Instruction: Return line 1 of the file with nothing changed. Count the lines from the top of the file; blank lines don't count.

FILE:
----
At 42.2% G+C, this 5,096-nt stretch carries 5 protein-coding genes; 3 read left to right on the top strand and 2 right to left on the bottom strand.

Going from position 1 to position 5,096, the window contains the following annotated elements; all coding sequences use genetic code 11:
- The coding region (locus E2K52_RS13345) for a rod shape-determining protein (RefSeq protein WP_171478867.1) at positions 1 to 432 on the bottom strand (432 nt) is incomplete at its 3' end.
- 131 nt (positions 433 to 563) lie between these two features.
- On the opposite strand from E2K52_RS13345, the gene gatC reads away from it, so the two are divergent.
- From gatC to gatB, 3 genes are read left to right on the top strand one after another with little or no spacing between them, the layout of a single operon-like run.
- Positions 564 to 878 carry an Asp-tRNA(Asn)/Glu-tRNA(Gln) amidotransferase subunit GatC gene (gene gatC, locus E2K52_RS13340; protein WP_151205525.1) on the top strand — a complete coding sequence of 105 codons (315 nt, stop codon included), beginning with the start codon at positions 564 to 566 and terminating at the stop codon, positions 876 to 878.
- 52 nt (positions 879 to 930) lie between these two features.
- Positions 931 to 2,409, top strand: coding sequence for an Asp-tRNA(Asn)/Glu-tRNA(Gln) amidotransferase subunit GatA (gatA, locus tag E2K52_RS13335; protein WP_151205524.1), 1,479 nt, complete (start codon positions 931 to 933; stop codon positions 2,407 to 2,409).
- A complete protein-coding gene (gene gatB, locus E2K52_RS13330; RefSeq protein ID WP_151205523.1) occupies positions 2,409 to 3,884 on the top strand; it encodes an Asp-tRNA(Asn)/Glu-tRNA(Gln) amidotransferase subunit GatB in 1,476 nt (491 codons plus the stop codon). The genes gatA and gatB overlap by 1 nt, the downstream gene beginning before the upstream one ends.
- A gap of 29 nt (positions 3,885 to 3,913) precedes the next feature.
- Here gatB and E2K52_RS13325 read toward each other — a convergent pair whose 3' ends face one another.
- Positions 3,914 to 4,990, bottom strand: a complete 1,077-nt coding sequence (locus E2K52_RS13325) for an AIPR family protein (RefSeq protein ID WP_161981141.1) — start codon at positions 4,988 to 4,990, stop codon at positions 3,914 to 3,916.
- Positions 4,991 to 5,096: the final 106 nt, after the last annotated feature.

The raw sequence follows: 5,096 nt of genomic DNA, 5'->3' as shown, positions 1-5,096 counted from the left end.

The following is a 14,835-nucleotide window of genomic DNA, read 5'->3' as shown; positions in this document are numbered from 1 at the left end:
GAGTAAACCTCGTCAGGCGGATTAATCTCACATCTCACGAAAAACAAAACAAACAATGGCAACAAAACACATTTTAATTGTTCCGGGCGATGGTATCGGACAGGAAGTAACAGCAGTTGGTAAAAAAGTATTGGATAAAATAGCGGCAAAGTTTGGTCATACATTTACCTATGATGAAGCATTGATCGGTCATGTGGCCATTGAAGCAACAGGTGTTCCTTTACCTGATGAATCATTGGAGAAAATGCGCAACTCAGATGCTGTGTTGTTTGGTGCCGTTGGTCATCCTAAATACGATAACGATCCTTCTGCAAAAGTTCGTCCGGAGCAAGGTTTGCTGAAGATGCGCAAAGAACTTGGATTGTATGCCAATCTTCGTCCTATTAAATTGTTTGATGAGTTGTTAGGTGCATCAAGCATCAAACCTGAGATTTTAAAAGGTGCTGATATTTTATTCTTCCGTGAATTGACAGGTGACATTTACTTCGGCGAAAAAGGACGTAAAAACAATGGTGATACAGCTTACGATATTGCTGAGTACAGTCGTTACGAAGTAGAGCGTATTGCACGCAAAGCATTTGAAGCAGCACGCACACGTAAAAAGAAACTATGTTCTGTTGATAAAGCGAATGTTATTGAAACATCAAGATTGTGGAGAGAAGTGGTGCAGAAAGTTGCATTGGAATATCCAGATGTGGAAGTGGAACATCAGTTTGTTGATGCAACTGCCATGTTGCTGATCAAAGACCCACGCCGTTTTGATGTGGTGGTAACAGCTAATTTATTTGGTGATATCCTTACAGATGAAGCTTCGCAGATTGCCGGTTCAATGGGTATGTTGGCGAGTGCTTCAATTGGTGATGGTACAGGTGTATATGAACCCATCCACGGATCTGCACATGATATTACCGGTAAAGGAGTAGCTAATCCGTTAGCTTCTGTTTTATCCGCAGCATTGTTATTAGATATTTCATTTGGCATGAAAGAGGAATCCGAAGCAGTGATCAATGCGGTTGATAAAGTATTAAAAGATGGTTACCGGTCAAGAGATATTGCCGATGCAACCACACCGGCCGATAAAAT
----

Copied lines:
At 42.2% G+C, this 5,096-nt stretch carries 5 protein-coding genes; 3 read left to right on the top strand and 2 right to left on the bottom strand.